I thought that if ever anybody asked me about the gift of healing, I’d just say I was under the vow of obedience and my superior doesn’t wish me to talk about it.
Three weeks went by and all things were going along wonderfully. I was pretending to worry about the welfare of the congregation and the church, but I was really worried about Briege McKenna, about – being a fool for Jesus, about being called a “faith healer.” I didn’t consider that Jesus was a faith healer.
Two weeks later, I got an invitation to speak to a women’s guild in a parish. I was going to talk on prayer. I thought I did a good job. I talked a full hour on prayer and never once mentioned healing.
Two days later, I got a phone call from a woman who had been to the prayer meeting. She wanted to talk to me about healing. I was surprised because I had not mentioned healing, but I went to see her anyway. The woman told me her life story. It was very tragic. She had decided to kill herself, but circumstances would not permit it. Then she heard about my talk and became curious. When she saw and heard me, she found nothing right with me. She thought I was too young to know anything about prayer. She told me she got up and walked out. She didn’t believe one word I was saying.
When she went home, she began again to contemplate suicide. That night she saw me walk into her room and stand beside her bed. My reaction was, “I didn’t come to see you, I was at home in bed.”
“Oh, no,” she said, “you were here in my room last night. And I couldn’t get rid of you.” Apparently, the Lord used an image of me to reach this poor woman.
She told me that I said to her, “Why do you not believe in Jesus?” She said that whether her eyes were opened or closed she could see me and if she turned away from me there I was on the other side of the bed.
As she told me this, I thought, “Oh, Jesus, use me all you want during the day, but don’t have me roaming through homes in the middle of the night.”
And I heard Jesus say to me, “But I thought you said that if I’d do the telling you’d do the praying.”
This woman had been in complete despair. Her face lit up and she said, “Do you think it’s possible that God could help me?”
A short time later I got the flu. This same woman phoned me. She told me to put my trust in God, that he would take care of me. Only two weeks earlier, she had been contemplating suicide, and now she was ministering to me!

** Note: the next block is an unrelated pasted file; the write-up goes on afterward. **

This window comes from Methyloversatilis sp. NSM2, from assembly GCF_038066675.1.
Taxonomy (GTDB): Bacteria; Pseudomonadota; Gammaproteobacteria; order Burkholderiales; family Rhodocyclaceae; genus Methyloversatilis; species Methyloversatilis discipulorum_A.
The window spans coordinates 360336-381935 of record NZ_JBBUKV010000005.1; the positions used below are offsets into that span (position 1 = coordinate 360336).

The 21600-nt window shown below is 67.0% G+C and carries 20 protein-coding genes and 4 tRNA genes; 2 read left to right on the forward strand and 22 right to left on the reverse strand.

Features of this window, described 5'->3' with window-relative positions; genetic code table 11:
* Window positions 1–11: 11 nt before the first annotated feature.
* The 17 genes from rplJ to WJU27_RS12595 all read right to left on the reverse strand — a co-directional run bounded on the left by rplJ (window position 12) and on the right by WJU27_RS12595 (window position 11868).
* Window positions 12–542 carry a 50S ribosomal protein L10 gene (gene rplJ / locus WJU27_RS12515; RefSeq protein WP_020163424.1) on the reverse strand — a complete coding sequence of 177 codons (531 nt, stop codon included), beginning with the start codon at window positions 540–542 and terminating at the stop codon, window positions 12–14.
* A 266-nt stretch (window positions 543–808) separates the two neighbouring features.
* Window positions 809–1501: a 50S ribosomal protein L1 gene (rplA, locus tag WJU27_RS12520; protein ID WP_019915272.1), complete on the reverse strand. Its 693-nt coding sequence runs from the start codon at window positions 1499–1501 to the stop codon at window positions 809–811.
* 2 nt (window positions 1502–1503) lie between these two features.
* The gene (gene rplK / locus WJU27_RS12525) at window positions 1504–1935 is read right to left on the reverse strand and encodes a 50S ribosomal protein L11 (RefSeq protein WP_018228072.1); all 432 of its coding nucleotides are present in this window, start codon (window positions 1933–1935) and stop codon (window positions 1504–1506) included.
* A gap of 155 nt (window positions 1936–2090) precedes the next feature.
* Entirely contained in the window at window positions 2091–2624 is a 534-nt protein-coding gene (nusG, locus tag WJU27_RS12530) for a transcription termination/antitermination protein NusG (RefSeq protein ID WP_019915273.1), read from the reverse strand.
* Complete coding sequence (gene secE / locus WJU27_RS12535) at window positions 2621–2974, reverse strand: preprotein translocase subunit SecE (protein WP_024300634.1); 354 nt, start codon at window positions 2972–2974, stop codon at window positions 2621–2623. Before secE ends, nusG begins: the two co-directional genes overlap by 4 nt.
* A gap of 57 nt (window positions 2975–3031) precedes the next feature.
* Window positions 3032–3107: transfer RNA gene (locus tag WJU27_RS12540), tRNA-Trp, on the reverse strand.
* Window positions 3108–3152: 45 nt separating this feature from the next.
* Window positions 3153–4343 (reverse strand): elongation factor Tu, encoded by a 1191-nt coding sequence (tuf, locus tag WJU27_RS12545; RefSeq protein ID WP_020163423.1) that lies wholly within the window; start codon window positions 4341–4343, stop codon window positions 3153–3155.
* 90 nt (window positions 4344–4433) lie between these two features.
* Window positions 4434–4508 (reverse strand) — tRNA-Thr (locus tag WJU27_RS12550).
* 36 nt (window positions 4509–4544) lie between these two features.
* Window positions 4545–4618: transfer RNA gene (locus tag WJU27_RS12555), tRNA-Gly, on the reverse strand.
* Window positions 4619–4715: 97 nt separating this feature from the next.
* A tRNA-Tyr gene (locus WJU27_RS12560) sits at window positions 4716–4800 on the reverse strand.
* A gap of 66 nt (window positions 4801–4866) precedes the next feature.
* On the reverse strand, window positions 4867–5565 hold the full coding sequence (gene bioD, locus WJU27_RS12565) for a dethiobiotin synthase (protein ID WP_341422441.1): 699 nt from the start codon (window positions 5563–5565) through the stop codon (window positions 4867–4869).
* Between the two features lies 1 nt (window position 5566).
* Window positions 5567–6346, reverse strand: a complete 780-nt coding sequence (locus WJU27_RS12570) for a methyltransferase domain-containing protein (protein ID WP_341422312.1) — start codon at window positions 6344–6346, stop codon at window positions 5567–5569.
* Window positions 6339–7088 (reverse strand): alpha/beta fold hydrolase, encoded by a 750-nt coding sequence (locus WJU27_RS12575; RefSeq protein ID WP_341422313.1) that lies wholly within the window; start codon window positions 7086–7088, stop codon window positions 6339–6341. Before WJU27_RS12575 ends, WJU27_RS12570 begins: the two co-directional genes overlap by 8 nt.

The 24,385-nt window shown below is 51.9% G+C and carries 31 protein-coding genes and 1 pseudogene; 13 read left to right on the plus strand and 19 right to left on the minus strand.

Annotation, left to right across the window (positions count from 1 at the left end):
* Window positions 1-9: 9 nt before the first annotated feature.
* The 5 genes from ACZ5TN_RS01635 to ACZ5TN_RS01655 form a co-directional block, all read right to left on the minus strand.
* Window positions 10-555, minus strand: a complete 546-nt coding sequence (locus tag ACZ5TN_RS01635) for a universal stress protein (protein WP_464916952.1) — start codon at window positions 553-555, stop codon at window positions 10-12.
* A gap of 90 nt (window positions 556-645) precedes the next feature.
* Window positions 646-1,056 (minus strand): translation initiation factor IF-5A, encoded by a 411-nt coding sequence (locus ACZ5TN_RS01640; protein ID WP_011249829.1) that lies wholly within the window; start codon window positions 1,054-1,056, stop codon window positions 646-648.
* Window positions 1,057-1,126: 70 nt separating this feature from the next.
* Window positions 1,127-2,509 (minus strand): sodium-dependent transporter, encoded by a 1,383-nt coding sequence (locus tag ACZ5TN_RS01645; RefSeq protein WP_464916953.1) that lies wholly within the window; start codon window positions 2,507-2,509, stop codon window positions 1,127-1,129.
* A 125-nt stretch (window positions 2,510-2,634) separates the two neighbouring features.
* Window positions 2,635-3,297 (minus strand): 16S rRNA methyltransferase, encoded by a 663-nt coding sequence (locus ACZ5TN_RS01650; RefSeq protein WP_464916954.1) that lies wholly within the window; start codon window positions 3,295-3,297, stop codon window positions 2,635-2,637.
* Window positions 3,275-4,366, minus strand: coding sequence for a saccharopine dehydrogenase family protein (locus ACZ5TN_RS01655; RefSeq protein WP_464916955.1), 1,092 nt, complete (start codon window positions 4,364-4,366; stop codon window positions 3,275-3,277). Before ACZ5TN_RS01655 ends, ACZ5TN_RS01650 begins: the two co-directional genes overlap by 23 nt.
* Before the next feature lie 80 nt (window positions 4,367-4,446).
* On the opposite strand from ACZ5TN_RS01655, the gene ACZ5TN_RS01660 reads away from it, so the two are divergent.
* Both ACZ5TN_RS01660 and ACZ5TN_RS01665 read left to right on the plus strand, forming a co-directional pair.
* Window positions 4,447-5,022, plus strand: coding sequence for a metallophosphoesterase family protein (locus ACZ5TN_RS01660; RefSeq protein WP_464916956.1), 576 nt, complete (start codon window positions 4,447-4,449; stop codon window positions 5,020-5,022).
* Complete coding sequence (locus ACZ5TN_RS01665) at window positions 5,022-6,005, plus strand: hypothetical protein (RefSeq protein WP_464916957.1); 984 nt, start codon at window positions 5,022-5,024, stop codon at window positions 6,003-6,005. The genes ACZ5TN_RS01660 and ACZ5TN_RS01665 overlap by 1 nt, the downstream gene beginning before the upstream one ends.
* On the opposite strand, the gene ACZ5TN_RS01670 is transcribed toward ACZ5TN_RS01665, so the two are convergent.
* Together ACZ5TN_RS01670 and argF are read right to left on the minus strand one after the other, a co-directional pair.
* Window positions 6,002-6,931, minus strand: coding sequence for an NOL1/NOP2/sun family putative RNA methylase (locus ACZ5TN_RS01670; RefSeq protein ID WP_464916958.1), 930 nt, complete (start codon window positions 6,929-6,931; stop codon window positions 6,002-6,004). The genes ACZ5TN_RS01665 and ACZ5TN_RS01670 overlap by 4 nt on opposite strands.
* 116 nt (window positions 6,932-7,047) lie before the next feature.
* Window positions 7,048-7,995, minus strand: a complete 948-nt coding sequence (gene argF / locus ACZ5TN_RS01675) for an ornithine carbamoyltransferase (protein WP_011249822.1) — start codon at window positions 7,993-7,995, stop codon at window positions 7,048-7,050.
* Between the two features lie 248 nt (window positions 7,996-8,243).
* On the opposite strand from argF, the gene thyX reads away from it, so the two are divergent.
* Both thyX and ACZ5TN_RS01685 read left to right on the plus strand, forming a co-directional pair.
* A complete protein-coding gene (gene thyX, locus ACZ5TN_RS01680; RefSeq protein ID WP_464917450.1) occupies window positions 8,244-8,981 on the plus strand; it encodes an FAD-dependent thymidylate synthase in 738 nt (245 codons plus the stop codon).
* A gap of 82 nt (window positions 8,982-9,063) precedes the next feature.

The Lord had really touched her life. She was completely converted, and came back into the Catholic church.
It was at that time that I said to myself, “Briege, mother superior or no mother superior, what you have to do is seek the Lord and do his will.”
So, I went off to a priest, a good intellectual Scripture scholar. I didn’t want to go to someone in the charismatic renewal for fear they would be too enthusiastic and would simply say something like, “Well, just follow the leading of the Spirit.”
When I had told this priest my story, he said to me, “You know, if I was God I’d tell you to get lost. How many more times do you want Jesus to reveal his will? The only thing the Lord needs and asks of you is that just like Mary you say yes. God respects his children and he will only ask you to do his will. You have no power, so it has nothing to do with what you can do. What God is asking of you is whether you are willing to say yes and let him use you as his instrument.”
I said, “But Father, how can I know when to pray? I can’t just go up to someone who is sick and tell them I can pray for them for physical healing.”
He smiled at me and said, “Sister, you don’t have to tell people. If Jesus called you to this ministry of healing, then he will lead you to people and he will lead them to you. But, let’s get this straight. Physical healing is only one facet of healing. There also are healings of emotions and memories. But the greatest healing is spiritual healing.”
Then he took my hand and said, “Sister, go home to your community and live your community life. Do what you’re called to do as a sister of St. Clare and if this call is from Jesus, he will open up the way.”